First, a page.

"When the war ended and the Germans fled from Ukraine, the Ukrainian Nationalists remained in the forest and continued their fighting. What were you expecting, what were you hoping for?"

"We were hoping that America would realize who the Bolsheviks are and that there is no difference between the German Nazis and the Russian Nazis. We thought they knew that, while the former destroyed six million Jews, the latter annihilated ten million Ukrainians. On that basis, we were expecting a military confrontation between America and the U.S.S.R.".

"Is it true that Bandera himself was an anti-Semite?"

"No. He had nothing to do with Jews. We were fighting Poland and so all of his attention was directed against it. For this the Poles sentenced him to life imprisonment".

"What did Bandera do during the German occupation?"

"He was incarcerated in a German concentration camp".

"When Germany capitulated, did he return to Ukraine to lead the struggle for freedom?"

"No, he was freed at the end of 1944, and went into hiding until the end of the war. Then he lived in Bavaria under an assumed name".

"So why were all those Ukrainians who fought the Bolsheviks always known as 'Banderivtsi'?"

"Because he was one of the leading theorists and exponents of the Ukrainian Nationalist ideology, a leader in our struggle for national independence".

"Is it true that the 'Banderivtsi' killed General Lutze in battle, and later ambushed the Soviet General, Vatutin?"

"Yes, it's true. General Vatutin was liquidated by the Ukrainian Insurgent Army, in Volyn. At about the same time, in the Carpathian mountains, the Ukrainian insurgents severely wounded another NKVD general, Moskalenko".

"In Auschwitz you met with different nationalities: did you also meet Jews?"

"Yes, we lived amicably with them. I would like to meet again with those who were in Auschwitz, We were friends, because our nationalist motto was 'Freedom for all peoples, freedom for each individual!', In talking with them, I always explained that we are fighting for Ukraine's independence, and that the Jews should similarly fight for their own independent state".

"Now tell me honestly, We generally believe that Ukrainians are anti-Semites. Up until the war, under Poland's domination, did you bear any grudges or ill-will against the Jews?"

"On the contrary, Ukrainians often times worked together with the Jews. During the Polish occupation political parties were permitted and so during elections, Ukrainians frequently formed a coalition with the various Jewish parties".

"Is it true, as the Ukrainian emigre press claims, that many Jews were impressed or accepted into the NKVD when the Russians seized Lviv in 1939?"

"Yes, they accepted many, I was in a Polish prison in Lviv at the beginning of spring in 1939. When the Bolshevik army entered Lviv in September of 1939, the Polish prison guards fled, and we were freed. On the streets I saw many Jewish students that I knew from the university: they all wore the red armbands of the NKVD militia".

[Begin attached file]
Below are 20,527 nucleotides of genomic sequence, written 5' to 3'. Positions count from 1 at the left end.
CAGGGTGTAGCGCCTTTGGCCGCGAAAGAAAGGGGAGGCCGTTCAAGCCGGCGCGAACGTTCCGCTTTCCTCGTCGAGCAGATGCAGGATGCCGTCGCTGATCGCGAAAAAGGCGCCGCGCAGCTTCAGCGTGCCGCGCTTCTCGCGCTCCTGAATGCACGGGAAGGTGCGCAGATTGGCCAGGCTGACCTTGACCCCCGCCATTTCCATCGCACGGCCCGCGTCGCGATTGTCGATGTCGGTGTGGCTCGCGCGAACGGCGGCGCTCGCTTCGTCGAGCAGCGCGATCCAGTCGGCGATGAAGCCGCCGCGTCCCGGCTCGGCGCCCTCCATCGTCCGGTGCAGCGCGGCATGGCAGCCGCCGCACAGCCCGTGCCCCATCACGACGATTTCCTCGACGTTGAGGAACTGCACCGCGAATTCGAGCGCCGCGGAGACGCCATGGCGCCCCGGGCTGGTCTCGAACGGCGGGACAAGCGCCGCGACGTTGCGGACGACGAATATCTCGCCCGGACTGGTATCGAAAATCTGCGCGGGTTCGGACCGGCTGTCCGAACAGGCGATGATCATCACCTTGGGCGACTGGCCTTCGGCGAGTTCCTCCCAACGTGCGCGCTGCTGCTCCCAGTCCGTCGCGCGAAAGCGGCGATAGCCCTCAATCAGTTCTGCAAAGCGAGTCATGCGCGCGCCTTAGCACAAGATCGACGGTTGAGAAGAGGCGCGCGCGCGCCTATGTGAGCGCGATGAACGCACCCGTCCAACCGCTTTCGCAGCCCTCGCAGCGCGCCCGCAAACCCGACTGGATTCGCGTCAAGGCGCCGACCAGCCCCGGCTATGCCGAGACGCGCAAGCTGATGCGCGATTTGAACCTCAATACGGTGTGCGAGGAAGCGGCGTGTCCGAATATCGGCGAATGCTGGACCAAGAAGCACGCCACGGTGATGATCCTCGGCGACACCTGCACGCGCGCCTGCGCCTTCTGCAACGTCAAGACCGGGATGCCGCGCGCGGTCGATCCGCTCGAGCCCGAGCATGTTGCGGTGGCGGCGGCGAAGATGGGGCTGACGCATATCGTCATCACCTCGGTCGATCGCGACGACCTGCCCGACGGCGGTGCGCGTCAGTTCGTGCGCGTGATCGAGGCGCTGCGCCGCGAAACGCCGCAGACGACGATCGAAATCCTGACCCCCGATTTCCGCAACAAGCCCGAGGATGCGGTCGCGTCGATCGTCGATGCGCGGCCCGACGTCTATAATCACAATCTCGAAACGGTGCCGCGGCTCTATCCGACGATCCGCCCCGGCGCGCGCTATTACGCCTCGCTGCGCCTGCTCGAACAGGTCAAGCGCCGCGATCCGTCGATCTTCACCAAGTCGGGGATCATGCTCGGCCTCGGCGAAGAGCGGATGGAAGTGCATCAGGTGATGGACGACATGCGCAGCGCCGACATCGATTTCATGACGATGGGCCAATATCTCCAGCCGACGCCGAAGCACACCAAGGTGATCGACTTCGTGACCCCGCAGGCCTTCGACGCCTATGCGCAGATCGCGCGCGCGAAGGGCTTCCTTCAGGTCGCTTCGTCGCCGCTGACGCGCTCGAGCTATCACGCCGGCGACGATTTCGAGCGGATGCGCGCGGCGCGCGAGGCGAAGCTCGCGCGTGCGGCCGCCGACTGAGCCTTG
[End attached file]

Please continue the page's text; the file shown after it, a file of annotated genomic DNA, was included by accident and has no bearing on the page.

"Why did they join?"

"I don't know, but they were turning Ukrainian nationalists over to the NKVD".

"Did you remain in Lviv at that time?"

"No, I escaped to German-occupied territory, and then to Prague, where I finished my studies and received a law degree. In Prague I studied at the Ukrainian Free University and simultaneously at the German Charles University, I returned to Lviv in August 1941".

"And what did you see and learn there?"

"As soon as the Bolsheviks fled and the Germans came, the Ukrainians stormed the prisons, because the NKVD had jailed thousands of young Ukrainians. Here, however, they found the remains of a horrible massacre. The Jewish author Hilberg, in his book 'The Destruction of the European Jews', discloses a document which proves that in the prisons of Lviv and the surrounding area, 18 thousand corpses of Ukrainian political prisoners were found. Parents hastened to identify their children. The NKVD executioners fled or hid; it was chiefly the Jewish militiamen who didn't succeed in escaping. And as soon as someone was recognized as being an NKVD member or militiaman, he was killed on the spot. It wasn't a question of whether someone was Jew or Gentile, but rather, whether one had been an NKVD member. The parents of the murdered avenged themselves for the death of their children".

"There were Germans in Prague when you studied there. Did they commit any savageries?"

"No, I saw no such thing. They behaved peacably. This is why it never occured to me that they would conduct themselves in an entirely different manner in Ukraine".

"But can the life of Jews in Ukraine during the past 500 or 600 years indeed be called a peaceful co-existence between two nations? First of all, there was the matter of a different religion and different customs; then, again the Jews could not own land, they were forced to occupy themselves with trade, tavern-keeping or peddling, and to live in small towns. Finally, one cannot forget that it was a point of politics of the Czarist regime to play one nation against the other. This could perhaps explain why, when the Germans said, 'It is permissible to beat Jews', the Ukrainians began to destroy them en masse".

"It's not a question of religion, because religion hardly entered into the picture. No - it was more a matter of politics. You see, Ukrainians first encountered Jews a thousand years ago, in the persons of the Khazars. At that time, the Kazars were a powerful state, and in it Jews held high administrative positions. The Khazars raided Ukraine, taking prisoners; these, if girls, were later sold into harems, and if young men, into slavery".